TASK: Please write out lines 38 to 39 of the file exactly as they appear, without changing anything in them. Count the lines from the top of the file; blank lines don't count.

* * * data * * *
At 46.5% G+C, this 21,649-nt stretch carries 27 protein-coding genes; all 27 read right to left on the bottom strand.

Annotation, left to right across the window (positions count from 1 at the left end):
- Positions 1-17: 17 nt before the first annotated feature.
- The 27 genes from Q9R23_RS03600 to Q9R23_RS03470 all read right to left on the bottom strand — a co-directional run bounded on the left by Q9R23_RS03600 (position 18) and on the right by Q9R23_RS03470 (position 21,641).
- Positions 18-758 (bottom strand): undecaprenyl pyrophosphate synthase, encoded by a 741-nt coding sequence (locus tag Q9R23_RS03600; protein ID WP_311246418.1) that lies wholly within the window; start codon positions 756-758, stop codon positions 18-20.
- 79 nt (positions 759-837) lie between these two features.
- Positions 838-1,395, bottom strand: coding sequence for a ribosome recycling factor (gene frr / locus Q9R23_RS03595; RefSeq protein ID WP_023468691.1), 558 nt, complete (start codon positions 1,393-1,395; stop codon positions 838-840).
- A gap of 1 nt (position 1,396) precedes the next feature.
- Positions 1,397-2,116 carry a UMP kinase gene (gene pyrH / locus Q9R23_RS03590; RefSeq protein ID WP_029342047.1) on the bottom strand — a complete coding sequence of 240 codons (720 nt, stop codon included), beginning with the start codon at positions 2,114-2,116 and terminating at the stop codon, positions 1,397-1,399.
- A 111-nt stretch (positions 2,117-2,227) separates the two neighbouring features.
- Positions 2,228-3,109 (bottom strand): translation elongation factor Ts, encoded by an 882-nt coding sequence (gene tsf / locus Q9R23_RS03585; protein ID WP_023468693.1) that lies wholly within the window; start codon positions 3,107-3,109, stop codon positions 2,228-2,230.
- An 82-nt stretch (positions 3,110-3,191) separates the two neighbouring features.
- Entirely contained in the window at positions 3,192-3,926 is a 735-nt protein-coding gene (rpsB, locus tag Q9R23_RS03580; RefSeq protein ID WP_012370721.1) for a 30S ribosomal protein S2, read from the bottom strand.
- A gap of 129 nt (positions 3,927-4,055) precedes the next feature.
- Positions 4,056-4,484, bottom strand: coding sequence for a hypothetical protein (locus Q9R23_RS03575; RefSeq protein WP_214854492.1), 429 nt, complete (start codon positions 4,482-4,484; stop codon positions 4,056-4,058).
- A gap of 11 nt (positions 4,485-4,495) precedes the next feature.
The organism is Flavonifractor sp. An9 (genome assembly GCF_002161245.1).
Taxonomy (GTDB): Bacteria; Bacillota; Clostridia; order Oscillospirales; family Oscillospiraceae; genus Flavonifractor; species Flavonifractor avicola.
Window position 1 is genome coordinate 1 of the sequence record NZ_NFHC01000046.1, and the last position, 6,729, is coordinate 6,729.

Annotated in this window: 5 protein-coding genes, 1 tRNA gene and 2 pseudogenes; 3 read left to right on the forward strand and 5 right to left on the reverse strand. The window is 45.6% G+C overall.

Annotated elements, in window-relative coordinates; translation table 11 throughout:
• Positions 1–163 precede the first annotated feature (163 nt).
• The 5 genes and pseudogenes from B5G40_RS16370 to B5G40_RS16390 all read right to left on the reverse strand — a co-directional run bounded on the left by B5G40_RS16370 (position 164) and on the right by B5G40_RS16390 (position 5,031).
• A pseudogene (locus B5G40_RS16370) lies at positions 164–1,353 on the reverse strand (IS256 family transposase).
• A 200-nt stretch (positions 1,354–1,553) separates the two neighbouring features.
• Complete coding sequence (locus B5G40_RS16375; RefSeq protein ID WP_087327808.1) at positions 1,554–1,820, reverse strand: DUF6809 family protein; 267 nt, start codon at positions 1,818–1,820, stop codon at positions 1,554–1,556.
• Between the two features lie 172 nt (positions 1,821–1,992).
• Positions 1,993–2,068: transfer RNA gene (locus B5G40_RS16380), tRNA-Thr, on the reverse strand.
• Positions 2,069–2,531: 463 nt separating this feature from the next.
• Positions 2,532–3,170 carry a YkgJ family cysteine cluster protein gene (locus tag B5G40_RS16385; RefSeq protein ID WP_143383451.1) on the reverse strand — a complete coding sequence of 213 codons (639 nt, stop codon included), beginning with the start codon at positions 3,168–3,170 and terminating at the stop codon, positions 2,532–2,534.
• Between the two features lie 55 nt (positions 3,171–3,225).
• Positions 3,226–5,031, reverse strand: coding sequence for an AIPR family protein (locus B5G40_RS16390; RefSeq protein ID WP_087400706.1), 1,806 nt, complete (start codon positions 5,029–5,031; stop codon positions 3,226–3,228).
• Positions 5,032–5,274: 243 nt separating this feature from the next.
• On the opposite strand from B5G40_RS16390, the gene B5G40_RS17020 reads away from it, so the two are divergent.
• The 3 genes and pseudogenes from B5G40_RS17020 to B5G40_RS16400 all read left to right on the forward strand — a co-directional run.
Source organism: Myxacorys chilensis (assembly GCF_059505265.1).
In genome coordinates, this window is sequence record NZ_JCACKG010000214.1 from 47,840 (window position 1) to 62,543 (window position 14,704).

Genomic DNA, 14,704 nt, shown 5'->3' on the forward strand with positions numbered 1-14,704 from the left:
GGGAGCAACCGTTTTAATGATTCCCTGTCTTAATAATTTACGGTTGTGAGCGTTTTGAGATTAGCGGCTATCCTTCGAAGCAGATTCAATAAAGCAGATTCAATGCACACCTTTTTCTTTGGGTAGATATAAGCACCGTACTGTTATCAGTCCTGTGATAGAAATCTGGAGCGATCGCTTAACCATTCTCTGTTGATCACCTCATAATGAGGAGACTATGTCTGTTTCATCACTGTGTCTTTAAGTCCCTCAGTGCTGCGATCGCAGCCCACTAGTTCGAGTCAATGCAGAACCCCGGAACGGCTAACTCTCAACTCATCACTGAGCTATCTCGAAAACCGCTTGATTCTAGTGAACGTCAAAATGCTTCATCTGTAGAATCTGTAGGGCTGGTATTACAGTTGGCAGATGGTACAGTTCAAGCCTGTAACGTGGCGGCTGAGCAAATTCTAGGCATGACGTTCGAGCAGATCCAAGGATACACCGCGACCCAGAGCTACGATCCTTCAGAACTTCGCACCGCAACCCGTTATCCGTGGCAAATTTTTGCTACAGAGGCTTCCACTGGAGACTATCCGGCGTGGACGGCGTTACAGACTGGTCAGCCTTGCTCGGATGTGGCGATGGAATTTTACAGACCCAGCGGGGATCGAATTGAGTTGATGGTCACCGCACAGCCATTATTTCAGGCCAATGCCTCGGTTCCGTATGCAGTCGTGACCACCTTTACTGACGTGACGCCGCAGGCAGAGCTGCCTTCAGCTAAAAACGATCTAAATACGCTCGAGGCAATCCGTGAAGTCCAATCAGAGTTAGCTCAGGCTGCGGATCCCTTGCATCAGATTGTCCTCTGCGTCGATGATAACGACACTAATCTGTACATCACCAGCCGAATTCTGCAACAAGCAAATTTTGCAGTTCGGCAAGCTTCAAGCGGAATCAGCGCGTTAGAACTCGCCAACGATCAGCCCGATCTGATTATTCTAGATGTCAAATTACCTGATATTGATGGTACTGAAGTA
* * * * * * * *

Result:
Genomic DNA, 14,704 nt, shown 5'->3' on the forward strand with positions numbered 1-14,704 from the left:
GGGAGCAACCGTTTTAATGATTCCCTGTCTTAATAATTTACGGTTGTGAGCGTTTTGAGATTAGCGGCTATCCTTCGAAGCAGATTCAATAAAGCAGATTCAATGCACACCTTTTTCTTTGGGTAGATATAAGCACCGTACTGTTATCAGTCCTGTGATAGAAATCTGGAGCGATCGCTTAACCATTCTCTGTTGATCACCTCATAATGAGGAGACTATGTCTGTTTCATCACTGTGTCTTTAAGTCCCTCAGTGCTGCGATCGCAGCCCACTAGTTCGAGTCAATGCAGAACCCCGGAACGGCTAACTCTCAACTCATCACTGAGCTATCTCGAAAACCGCTTGATTCTAGTGAACGTCAAAATGCTTCATCTGTAGAATCTGTAGGGCTGGTATTACAGTTGGCAGATGGTACAGTTCAAGCCTGTAACGTGGCGGCTGAGCAAATTCTAGGCATGACGTTCGAGCAGATCCAAGGATACACCGCGACCCAGAGCTACGATCCTTCAGAACTTCGCACCGCAACCCGTTATCCGTGGCAAATTTTTGCTACAGAGGCTTCCACTGGAGACTATCCGGCGTGGACGGCGTTACAGACTGGTCAGCCTTGCTCGGATGTGGCGATGGAATTTTACAGACCCAGCGGGGATCGAATTGAGTTGATGGTCACCGCACAGCCATTATTTCAGGCCAATGCCTCGGTTCCGTATGCAGTCGTGACCACCTTTACTGACGTGACGCCGCAGGCAGAGCTGCCTTCAGCTAAAAACGATCTAAATACGCTCGAGGCAATCCGTGAAGTCCAATCAGAGTTAGCTCAGGCTGCGGATCCCTTGCATCAGATTGTCCTCTGCGTCGATGATAACGACACTAATCTGTACATCACCAGCCGAATTCTGCAACAAGCAAATTTTGCAGTTCGGCAAGCTTCAAGCGGAATCAGCGCGTTAGAACTCGCCAACGATCAGCCCGATCTGATTATTCTAGATGTCAAATTACCTGATATTGATGGTACTGAAGTA